Louisville mayor signs resolution supporting reparations study

Councilman Jecorey Arthur: ‘Wealth was stolen, and wealth must be returned’
Updated: Oct. 14, 2021 at 5:17 PM EDT
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LOUISVILLE, Ky. (WAVE) - Louisville Mayor Greg Fischer signed a resolution Thursday starting a discussion about reparations in the city.

The resolution does not set aside money for Black descendants of slavery, but instead shows Louisville’s support for House Resolution 40, federal legislation that would create a commission tasked with studying the impacts of slavery on African Americans and coming up with solutions to fix the damage, including reparations.

HR 40 was first introduced to Congress in 1989, and Fischer said he is signing the resolution now because it took the “right people” to push for it at the “right time.”

“This is not an outlandish idea,” Fischer said. “It’s just something that is long overdue. We’re not saying with this resolution that here’s our plan and here’s how we’re going to pay for it. We’re just merely saying this is a long-overdue discussion that needs to be passed in Congress so a federal body can get to work on this.”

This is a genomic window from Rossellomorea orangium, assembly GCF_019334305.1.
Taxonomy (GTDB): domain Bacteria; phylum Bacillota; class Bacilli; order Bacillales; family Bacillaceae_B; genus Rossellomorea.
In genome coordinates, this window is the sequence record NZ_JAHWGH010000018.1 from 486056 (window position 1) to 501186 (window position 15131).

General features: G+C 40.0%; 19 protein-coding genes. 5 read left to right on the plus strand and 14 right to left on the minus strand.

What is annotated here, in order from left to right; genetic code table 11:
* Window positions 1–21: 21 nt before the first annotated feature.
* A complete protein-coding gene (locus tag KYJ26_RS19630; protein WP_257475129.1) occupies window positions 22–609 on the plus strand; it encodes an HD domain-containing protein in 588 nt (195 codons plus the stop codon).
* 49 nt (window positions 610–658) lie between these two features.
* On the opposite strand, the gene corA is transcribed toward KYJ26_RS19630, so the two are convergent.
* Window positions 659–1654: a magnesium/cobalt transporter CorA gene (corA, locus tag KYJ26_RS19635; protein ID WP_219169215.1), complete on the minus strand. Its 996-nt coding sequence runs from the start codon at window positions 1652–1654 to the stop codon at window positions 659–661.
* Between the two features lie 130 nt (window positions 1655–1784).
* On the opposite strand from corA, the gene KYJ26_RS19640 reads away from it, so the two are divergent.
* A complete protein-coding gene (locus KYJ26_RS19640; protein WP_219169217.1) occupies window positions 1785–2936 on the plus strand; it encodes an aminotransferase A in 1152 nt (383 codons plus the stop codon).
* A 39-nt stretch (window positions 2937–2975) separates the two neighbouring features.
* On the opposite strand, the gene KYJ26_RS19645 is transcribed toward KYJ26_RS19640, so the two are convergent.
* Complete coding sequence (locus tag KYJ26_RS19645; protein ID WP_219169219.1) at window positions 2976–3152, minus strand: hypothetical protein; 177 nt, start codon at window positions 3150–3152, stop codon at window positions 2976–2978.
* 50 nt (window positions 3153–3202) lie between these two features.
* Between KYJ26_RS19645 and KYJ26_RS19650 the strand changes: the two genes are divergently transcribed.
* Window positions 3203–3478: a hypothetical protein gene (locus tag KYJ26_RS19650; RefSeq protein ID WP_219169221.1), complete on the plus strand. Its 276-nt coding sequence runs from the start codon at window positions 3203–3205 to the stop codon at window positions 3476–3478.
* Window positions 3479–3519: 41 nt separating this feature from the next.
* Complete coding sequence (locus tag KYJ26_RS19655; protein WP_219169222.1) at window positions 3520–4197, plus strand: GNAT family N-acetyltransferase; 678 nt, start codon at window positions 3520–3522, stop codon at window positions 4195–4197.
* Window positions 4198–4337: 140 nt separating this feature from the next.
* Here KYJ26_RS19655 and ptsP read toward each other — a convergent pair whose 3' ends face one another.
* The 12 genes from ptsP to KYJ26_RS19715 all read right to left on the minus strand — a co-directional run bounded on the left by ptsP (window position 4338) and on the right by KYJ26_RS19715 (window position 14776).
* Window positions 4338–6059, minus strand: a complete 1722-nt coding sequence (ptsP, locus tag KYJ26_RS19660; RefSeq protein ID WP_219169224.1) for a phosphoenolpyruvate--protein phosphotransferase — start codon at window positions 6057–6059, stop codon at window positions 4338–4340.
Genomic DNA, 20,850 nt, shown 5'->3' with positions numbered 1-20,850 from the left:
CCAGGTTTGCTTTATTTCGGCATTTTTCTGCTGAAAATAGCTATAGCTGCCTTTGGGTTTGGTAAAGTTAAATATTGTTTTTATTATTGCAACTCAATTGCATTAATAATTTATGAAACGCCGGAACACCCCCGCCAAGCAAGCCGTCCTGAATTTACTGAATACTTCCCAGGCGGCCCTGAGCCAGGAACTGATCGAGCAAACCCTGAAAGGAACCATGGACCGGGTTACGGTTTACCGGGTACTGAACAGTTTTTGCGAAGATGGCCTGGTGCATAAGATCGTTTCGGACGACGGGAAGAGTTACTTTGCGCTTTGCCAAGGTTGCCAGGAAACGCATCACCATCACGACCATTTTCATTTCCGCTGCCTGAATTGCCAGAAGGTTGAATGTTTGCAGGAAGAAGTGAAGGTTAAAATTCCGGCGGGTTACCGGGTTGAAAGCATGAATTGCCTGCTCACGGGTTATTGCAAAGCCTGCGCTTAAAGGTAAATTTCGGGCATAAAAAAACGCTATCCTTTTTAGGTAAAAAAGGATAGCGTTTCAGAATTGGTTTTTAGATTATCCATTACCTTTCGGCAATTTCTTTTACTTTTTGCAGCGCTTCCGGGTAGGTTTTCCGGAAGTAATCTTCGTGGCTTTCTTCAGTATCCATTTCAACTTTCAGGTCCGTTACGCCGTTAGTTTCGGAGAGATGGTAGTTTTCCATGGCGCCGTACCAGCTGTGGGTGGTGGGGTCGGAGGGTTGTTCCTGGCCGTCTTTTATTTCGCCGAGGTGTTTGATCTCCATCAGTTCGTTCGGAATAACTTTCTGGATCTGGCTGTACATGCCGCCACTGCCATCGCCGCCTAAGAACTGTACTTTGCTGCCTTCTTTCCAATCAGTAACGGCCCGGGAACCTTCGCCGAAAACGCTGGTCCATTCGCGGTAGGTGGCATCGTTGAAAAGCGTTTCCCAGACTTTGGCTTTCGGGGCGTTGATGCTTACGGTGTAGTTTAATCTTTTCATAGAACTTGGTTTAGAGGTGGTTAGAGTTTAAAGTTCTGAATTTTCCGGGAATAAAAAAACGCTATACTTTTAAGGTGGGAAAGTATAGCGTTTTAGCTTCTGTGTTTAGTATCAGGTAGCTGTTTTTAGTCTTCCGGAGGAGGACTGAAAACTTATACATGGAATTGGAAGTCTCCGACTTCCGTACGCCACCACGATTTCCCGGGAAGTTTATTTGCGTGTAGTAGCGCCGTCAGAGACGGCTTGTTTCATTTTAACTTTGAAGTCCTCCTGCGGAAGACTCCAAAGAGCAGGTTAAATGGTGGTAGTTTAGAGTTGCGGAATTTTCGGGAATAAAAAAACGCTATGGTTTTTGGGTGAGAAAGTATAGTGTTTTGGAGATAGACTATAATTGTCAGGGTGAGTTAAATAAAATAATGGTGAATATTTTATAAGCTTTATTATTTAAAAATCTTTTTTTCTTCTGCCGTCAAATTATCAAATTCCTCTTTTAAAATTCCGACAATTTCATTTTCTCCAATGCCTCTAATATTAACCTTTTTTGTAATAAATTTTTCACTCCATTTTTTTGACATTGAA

Metro Councilman Jecorey Arthur, D-District 4, wrote the resolution, Metro Council voted to pass it 13-8-4 in September and Fischer signed it Thursday.

Arthur told reporters during a news conference that American descendants of slavery are owed $19 to $20 trillion in reparations, money only the federal government has, and something it has paid other groups before.

“We have been skipped, we have been stepped on; we have been stepped around,” Arthur said. “If you read the resolution, you’ll see a few examples of reparative justice of reparations that have been provided to groups, specific groups such as Japanese Americans, Native Americans; even Jewish Americans who never suffered the atrocity of the Holocaust on American soil.”

Arthur added reparations are the only solution to close the wealth gap, which was created by slavery, laws and policies designed to hinder Black descendants of slavery.

“We are a wealthless group across this country, in a country we were forced to build and never (were) paid for,” Arthur said. “The only solution is wealth. Wealth was stolen, and wealth must be returned.”

For decades, HR 40 never gained traction until this April, when it passed in the House Judiciary Committee. Implementing HR 40 would cost the federal government around $20 million.

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